Tesla (TSLA 0.52%) was the darling stock of 2020. At first, It seemed as if the admiration would continue in 2021 as share prices hitting a record $884 on Jan. 8. 

But since then, Tesla shares slipped 8% in a day and are currently trading down almost 4%. Has reality finally cracked investor fervor for Tesla?

A company to keep your eye on

I'm not a big Tesla fan -- but I'm far from a permabear. In fact, I've watched Tesla closely for years now, and the company's shown amazing execution ability despite being in the challenging automotive industry. Tesla fell just short of its goal of delivering 500,000 vehicles in 2020. That was impressive, considering COVID-19's disruptive effect on global manufacturing.

If you bought $10,000 of Tesla stock a decade ago, you would be a millionaire now just from that investment, but Tesla bulls want even more. They're betting 2021 will be another good year for the electric vehicle (EV) maker, and that's why the stock is up about 20.5% so far in 2021, in spite of the recent drop.

But I don't think Tesla stock is a buy right now, for two simple reasons.

Shrugging woman

Image source: Getty Images.

1. It's closing on a trillion-dollar market cap

The year 2020 was a bumper one for Tesla as a company. It delivered a record 139,000 vehicles in the third quarter of 2020, which helped propel the company to a fifth consecutive quarter of profit. In addition, major automakers like General Motors announced deeper forays into the EV space, lending credence to Tesla's push for battery-powered vehicles. Investors responded by sending Tesla shares into overdrive, and the stock rose almost ninefold.

Tesla's breathtaking rally -- as well as its recent inclusion in the S&P 500 -- has drawn in a new crowd of retail and institutional investors. Meanwhile, existing Tesla bulls are holding on to the stock, reciting the mantra of long-term investing. 

Both camps share a common belief -- that Tesla will continue skyrocketing in 2021, riding on rising car production and new model releases.

But it will be almost impossible for Tesla to repeat 2020's cannonball rally. Tesla is already nearing $800 billion in market capitalization, and it might only be a matter of time before it hits the $1 trillion valuation milestone. Merely doubling from current levels will make Tesla one of the world's three biggest companies!

Size matters aside, Tesla's valuation is excessively high at 29 times trailing sales. General Motors is trading at less than 0.5 times sales. 

Of course, Tesla's fans believe the company's more than just an automaker -- it's also involved in renewable energy, autonomous vehicles, and more recently, ride-sharing. But while this argument makes perfect sense, all this is already reflected in Tesla's exorbitant share price.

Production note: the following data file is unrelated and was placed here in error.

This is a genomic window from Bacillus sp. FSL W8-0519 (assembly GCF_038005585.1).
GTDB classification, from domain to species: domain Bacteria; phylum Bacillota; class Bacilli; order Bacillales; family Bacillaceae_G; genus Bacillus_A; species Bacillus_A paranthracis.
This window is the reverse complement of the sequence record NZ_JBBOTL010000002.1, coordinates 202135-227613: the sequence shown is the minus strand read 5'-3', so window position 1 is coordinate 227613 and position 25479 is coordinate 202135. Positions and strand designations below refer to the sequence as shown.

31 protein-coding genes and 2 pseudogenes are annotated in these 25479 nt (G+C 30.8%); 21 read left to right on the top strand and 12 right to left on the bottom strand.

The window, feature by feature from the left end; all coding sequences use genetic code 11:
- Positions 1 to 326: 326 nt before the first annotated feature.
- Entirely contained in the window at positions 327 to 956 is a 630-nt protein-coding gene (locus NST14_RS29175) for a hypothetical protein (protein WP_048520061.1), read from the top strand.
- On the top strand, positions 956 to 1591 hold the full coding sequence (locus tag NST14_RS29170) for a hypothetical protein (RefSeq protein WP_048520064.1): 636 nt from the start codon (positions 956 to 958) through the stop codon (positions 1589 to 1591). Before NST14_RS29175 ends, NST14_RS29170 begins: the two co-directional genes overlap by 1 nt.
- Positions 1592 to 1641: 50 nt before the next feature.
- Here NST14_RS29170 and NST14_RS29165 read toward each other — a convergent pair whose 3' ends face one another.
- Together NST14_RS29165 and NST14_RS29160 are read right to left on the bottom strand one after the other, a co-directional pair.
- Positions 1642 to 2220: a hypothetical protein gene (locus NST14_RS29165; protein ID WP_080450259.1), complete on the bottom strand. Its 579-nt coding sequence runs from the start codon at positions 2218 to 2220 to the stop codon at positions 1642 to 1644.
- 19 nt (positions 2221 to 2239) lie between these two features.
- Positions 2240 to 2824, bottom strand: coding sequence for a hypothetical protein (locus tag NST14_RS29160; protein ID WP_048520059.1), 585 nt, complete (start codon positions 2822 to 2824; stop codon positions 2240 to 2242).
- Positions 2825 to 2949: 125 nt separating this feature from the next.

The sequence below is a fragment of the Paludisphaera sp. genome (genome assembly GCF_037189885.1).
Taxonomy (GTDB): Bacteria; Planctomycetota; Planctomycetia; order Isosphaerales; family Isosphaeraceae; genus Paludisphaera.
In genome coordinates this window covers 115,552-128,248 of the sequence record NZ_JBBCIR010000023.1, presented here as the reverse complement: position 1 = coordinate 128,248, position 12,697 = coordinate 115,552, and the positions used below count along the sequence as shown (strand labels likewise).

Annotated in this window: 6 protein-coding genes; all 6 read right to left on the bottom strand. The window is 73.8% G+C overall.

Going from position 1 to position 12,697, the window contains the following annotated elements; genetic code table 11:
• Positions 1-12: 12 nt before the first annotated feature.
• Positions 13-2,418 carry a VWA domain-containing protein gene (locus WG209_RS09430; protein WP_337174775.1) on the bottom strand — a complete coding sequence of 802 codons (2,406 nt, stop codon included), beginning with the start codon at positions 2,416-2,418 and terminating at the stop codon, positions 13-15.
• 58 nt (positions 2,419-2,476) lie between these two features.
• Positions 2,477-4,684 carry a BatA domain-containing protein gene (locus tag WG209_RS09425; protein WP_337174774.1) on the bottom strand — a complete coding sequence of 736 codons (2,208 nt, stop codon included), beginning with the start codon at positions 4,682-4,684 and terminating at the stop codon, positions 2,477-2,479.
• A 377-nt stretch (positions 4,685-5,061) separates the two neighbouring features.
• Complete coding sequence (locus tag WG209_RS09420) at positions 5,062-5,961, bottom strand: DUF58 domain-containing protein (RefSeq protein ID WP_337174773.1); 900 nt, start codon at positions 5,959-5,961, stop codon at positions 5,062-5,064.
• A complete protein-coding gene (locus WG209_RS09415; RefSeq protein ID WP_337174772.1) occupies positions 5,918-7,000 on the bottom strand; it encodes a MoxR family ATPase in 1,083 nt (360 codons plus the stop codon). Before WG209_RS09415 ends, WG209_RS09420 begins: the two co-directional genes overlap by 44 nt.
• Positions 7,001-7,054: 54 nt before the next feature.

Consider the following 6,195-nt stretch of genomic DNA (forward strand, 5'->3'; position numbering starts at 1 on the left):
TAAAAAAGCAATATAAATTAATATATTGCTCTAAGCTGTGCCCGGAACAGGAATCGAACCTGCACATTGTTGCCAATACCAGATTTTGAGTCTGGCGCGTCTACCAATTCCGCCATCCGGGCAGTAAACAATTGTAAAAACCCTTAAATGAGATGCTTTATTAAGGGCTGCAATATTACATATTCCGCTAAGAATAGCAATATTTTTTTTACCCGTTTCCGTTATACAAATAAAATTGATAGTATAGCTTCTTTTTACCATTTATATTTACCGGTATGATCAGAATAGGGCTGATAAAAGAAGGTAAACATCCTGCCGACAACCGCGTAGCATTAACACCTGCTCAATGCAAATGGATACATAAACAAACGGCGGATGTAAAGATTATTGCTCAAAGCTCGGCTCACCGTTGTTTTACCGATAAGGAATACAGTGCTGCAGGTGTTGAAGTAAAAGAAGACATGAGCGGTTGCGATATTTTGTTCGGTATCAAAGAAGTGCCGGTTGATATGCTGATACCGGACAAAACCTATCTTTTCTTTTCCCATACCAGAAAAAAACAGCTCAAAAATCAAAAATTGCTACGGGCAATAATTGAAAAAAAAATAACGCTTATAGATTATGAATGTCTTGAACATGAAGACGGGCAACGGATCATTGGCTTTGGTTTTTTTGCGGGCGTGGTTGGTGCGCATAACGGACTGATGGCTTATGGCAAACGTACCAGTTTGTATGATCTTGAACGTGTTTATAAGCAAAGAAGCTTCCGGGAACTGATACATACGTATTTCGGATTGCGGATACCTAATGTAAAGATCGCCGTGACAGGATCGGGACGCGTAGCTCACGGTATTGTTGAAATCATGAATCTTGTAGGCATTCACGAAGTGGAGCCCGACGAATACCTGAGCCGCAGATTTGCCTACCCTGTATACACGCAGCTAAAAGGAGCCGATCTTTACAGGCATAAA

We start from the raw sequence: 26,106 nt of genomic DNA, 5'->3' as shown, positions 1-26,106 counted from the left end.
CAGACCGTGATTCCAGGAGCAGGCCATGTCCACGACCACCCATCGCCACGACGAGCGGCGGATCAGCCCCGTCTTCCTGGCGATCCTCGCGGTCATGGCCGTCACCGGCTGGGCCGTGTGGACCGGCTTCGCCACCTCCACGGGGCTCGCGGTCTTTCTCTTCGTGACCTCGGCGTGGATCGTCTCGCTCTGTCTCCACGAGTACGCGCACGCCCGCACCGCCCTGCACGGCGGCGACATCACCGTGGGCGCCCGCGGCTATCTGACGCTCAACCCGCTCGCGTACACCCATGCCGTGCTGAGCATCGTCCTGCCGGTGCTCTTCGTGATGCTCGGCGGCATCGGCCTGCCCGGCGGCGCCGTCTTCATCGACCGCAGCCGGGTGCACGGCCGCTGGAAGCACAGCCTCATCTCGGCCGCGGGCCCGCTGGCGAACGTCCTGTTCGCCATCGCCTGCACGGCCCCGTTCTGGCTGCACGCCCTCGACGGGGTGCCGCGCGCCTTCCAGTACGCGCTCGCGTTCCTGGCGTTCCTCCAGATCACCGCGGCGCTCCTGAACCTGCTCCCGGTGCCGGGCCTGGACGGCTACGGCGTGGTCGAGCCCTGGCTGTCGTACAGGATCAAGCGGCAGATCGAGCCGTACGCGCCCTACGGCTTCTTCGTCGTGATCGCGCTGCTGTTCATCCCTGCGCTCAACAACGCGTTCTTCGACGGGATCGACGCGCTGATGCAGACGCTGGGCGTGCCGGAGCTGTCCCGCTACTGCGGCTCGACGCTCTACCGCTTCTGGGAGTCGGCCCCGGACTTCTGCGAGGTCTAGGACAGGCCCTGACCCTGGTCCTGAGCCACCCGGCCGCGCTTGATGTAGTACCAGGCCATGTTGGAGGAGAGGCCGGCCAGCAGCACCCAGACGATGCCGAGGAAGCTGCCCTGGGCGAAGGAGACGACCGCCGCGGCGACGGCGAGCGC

Tesla's investors may think they're hedging bets on a "high risk, high reward" situation. But those expecting another threefold or fivefold return in 2021 will likely be disappointed.

2. As expectations meet reality, Tesla shares may face a sharp correction

So far, most investors have focused on what could go right for Tesla -- not what could go wrong. This means they have looked at Tesla's massive potential as a leading, global EV player, a market-leading autonomous ridesharing provider, and more. For Tesla, all this is possible -- but still a work in progress.

The reality is that Tesla is still mainly a carmaker, for now, and in the near future. As a result, it's subject to all the risks faced by automobile businesses, including production delays, supply chain disruptions, recalls, and regulatory battles. There's a reason why shares of Tesla's peers in the MSCI World Automobiles Index -- household names like Toyota, Volkswagen, and General Motors -- have remained more or less flat over the past five years.

Sooner or later, Tesla will get into some trouble that causes it to miss market expectations. This could result from the ongoing global recession, escalations in the U.S.-China trade war, or even a simple production delay.

When that happens, investors might get cold feet. Then gravity will pull Tesla's stock back to Earth. 

Let's see what would happen if Tesla's valuation narrowed from 29 times trailing sales to 10 times trailing sales. That's still over 20 times what General Motors trades at. But to get there, Tesla shares would fall 66% -- turning every $1,000 invested to $440.

Tesla is a great company with a cliff-hanger valuation

Thanks to its ambitious CEO, Elon Musk, Tesla is a one-of-a-kind company. With Musk at the helm, Tesla has positioned itself for leadership in electric cars, renewable energy, and other game-changing industries.

But a great company is not necessarily a great investment. We all know that overpaying for a stock can turn a great company into a bad investment. Tesla -- despite its visionary leader and incredible potential -- is a shaky investment proposition because investors have priced in all of the roses, and none of the risks. 

Everybody laughs when their stock goes up. But if Tesla hits a pothole -- and chances are it will -- there will be many tears. Even if you're a diehard Tesla HODL-er, at current stock prices you'd be better off buying an actual vehicle from the carmaker. At least, you will likely enjoy the experience as a Tesla car owner. I can't say the same for Tesla's shareholders.